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Top 15 Trucks We'd Like To See Return

From Pure Fantasy to Production Feasible – We Want These Trucks Back!

Oct 24, 2013
In the world of cars and trucks, models come and go. Sure, you have the basic models that have stood the test of time (Ford F-Series, Toyota Hilux/Tacoma), but there are countless variations of those main models and some that, unfortunately, are gone for good. But we can dream, and we've compiled our list of trucks we'd like to see come back in one form or another. As boutique custom vehicle builders, including Icon, have brought back mouthwatering restomod trucks and SUVs based on the classic Ford Bronco and Toyota FJ40, anything's possible with enough ingenuity and money.
Below, in no particular order, is our list for what we'd like to see back in the showroom.

Photo 2/49   |   1982 Jeep Cj8 Scrambler Front
Jeep CJ-8 Scrambler
Of the trucks on our list, this one probably has the best chances of making it to the showroom. You may remember the Gladiator concept from a few years ago, which previewed the front-end styling on the forthcoming JK Wrangler. If you're willing to shell out a little extra, you can essentially build a Wrangler pickup now, with a kit available from Mopar, and other aftermarket sources like American Expedition Vehicles. However, Jeep chief Mike Manley has gone on record saying he'd love to see a Wrangler pickup, so it's not out of the realm of possibility for the next-generation model.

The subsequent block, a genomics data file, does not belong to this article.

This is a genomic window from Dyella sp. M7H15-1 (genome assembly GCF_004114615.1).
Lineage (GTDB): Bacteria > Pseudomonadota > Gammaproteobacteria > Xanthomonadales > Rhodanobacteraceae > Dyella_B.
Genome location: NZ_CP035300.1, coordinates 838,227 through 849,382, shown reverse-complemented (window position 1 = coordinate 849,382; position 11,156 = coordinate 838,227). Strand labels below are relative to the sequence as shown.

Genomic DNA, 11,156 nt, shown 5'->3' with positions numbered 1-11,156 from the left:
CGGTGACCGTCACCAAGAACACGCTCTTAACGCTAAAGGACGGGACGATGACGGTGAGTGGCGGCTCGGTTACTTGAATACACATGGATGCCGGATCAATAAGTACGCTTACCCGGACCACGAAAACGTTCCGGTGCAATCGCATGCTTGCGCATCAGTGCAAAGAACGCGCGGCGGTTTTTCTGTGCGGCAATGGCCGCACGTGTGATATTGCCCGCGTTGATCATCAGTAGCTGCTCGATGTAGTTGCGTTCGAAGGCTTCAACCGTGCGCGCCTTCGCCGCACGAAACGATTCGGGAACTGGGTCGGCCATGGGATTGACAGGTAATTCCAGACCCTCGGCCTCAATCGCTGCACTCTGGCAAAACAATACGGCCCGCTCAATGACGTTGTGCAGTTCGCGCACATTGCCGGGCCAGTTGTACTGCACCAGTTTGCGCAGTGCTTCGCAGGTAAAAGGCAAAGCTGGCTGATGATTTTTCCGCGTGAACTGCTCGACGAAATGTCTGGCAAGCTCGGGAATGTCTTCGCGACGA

Ford Ranger
It's been only a few years since the Ranger has been absent from Ford showrooms, but we already miss it. We can appreciate Ford's argument of economy of scale for concentrating on the F-Series, but we still think there's a market for a compact-to-midsize truck. Evidently, so does General Motors, as a new Chevrolet Colorado and GMC Canyon are coming within the next 12 months. We're hoping strong sales of the new GM twins might give Dearborn a change of heart.